In February 2012, Southern California Edison closed down two nuclear reactors at its San Onofre plant. The plant was responsible for generating 8 percent of California’s electricity. Initially, it was only a temporary shutdown to give the company time to fix cracks in the steam generator system. However, the overly complicated repair and licensing process led them to retire the reactors for good.
The state turned to fossil fuels as the easiest solution to make up for the energy gap. In the following year, carbon-dioxide emissions in the region climbed 9.2 million tons — having roughly the same effect as if an additional 2 million cars were suddenly driving on the region’s roads.
As is the case in many countries around the globe, nuclear energy plant operators in the United States are facing increased pressure to close. In addition to its impact on energy prices, such a move would also have a devastating impact on the present and future of the environment, according to a recent story from Vox.com.
The U.S. Energy Information Administration recently released its Annual Energy Outlook 2014, which found that continued pressure to close down U.S. reactors could lead to a 4 percent increase in the greenhouse gas emissions linked to climate change.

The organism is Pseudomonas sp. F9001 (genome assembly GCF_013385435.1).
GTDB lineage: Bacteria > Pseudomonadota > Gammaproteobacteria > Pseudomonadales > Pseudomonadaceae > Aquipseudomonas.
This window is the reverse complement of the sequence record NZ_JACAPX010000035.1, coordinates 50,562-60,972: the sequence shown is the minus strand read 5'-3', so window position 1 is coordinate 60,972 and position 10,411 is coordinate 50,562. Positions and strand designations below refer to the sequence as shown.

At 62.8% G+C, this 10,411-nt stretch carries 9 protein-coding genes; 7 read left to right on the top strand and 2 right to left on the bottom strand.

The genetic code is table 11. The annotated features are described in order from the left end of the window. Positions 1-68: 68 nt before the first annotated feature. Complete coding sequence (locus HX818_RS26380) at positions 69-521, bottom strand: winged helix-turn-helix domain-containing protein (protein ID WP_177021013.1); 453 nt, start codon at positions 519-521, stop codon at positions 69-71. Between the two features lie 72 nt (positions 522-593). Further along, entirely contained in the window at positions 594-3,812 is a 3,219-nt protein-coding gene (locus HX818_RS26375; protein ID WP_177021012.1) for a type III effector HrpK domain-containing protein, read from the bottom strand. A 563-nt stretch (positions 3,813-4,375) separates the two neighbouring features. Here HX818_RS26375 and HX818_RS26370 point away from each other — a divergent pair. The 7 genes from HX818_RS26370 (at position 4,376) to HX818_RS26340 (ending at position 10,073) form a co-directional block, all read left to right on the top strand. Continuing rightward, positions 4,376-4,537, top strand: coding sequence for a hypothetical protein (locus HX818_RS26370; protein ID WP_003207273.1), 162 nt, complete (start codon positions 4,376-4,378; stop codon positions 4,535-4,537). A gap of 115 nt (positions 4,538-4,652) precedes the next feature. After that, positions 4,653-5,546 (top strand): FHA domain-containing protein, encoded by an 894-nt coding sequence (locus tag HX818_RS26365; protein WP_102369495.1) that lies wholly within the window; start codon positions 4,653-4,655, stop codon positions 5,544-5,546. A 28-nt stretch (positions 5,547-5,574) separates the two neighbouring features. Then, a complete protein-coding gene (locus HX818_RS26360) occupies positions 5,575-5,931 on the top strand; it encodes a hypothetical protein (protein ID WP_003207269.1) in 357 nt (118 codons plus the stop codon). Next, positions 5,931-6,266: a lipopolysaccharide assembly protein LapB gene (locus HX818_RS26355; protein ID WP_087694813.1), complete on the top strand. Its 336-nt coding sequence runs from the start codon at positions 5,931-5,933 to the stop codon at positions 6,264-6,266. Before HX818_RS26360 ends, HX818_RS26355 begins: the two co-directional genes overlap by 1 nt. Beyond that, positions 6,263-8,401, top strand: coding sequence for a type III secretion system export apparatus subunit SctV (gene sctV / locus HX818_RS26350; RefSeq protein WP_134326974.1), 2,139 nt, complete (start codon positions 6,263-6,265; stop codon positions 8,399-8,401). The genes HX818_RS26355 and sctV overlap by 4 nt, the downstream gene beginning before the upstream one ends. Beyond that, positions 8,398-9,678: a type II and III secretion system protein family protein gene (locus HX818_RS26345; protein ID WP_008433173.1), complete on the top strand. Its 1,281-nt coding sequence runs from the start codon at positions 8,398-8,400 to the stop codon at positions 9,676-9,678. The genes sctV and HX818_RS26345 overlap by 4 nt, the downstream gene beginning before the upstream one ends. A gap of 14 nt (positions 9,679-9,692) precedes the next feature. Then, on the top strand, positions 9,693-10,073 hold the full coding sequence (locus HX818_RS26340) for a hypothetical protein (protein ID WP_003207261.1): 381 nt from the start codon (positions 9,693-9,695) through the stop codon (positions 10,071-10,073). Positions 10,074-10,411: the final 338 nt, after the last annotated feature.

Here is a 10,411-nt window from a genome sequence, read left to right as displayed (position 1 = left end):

There is already a real-world example that shows how shutting down a nuclear energy would negatively impact both the environment and energy costs. After Japan took all of its reactors offline in the wake of the 2011 accident at Fukushima Daiichi, the country saw both a 6 percent climb in carbon dioxide emissions and a 42 percent jump in power generation costs in 2012. The emissions increase was Japan’s largest in 20 years.
The pressure to shut down nuclear reactors comes at a time when the U.S. nuclear energy industry is already facing challenges from other sources. One, cheap shale gas from fracking and output from wind turbines mean nuclear energy has more competition. Two, the aging U.S. nuclear reactor fleet needs repairs and maintenance, with the high costs sometimes leading plant operators to simply shut down the reactors instead — as happened with San Onofre. And, three, there’s the fact that only five new U.S. reactors are currently scheduled to be built.
A reduction in dependence on nuclear energy paired with an increased reliance on fossil fuels would make it incredibly difficult for the United States to meet its current goal of reducing emissions by 17 percent by 2020, according to a recent analysis from the Center for Climate and Energy Solutions (C2ES). According to the C2ES study, Climate Solutions: The Role of Nuclear Power, removing nuclear energy from the U.S. energy equation would increase emissions by 289-439 million metric tons in 2014, and 4-6 billion metric tons from 2012 to 2025.
Read the full Vox.com story.